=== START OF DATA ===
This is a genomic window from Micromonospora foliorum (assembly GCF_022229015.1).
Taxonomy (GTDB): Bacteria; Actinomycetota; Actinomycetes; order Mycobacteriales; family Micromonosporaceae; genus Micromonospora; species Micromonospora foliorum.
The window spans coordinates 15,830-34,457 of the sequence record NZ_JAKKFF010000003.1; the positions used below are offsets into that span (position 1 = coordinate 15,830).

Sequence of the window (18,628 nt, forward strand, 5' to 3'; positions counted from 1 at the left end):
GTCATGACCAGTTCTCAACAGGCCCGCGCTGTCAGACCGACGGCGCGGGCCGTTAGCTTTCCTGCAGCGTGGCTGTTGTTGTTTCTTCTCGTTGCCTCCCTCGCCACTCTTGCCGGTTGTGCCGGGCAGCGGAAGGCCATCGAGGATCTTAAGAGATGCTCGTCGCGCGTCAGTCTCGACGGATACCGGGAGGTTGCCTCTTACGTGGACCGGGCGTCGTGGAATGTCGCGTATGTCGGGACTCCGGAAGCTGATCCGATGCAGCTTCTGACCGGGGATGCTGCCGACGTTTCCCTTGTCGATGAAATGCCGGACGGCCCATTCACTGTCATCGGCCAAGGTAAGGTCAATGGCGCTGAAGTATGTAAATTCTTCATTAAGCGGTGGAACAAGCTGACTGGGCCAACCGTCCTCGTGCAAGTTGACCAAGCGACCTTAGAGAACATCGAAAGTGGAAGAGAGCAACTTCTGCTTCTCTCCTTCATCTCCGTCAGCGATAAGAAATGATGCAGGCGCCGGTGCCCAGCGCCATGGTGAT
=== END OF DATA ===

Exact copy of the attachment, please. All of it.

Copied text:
This is a genomic window from Micromonospora foliorum (assembly GCF_022229015.1).
Taxonomy (GTDB): Bacteria; Actinomycetota; Actinomycetes; order Mycobacteriales; family Micromonosporaceae; genus Micromonospora; species Micromonospora foliorum.
The window spans coordinates 15,830-34,457 of the sequence record NZ_JAKKFF010000003.1; the positions used below are offsets into that span (position 1 = coordinate 15,830).

Sequence of the window (18,628 nt, forward strand, 5' to 3'; positions counted from 1 at the left end):
GTCATGACCAGTTCTCAACAGGCCCGCGCTGTCAGACCGACGGCGCGGGCCGTTAGCTTTCCTGCAGCGTGGCTGTTGTTGTTTCTTCTCGTTGCCTCCCTCGCCACTCTTGCCGGTTGTGCCGGGCAGCGGAAGGCCATCGAGGATCTTAAGAGATGCTCGTCGCGCGTCAGTCTCGACGGATACCGGGAGGTTGCCTCTTACGTGGACCGGGCGTCGTGGAATGTCGCGTATGTCGGGACTCCGGAAGCTGATCCGATGCAGCTTCTGACCGGGGATGCTGCCGACGTTTCCCTTGTCGATGAAATGCCGGACGGCCCATTCACTGTCATCGGCCAAGGTAAGGTCAATGGCGCTGAAGTATGTAAATTCTTCATTAAGCGGTGGAACAAGCTGACTGGGCCAACCGTCCTCGTGCAAGTTGACCAAGCGACCTTAGAGAACATCGAAAGTGGAAGAGAGCAACTTCTGCTTCTCTCCTTCATCTCCGTCAGCGATAAGAAATGATGCAGGCGCCGGTGCCCAGCGCCATGGTGAT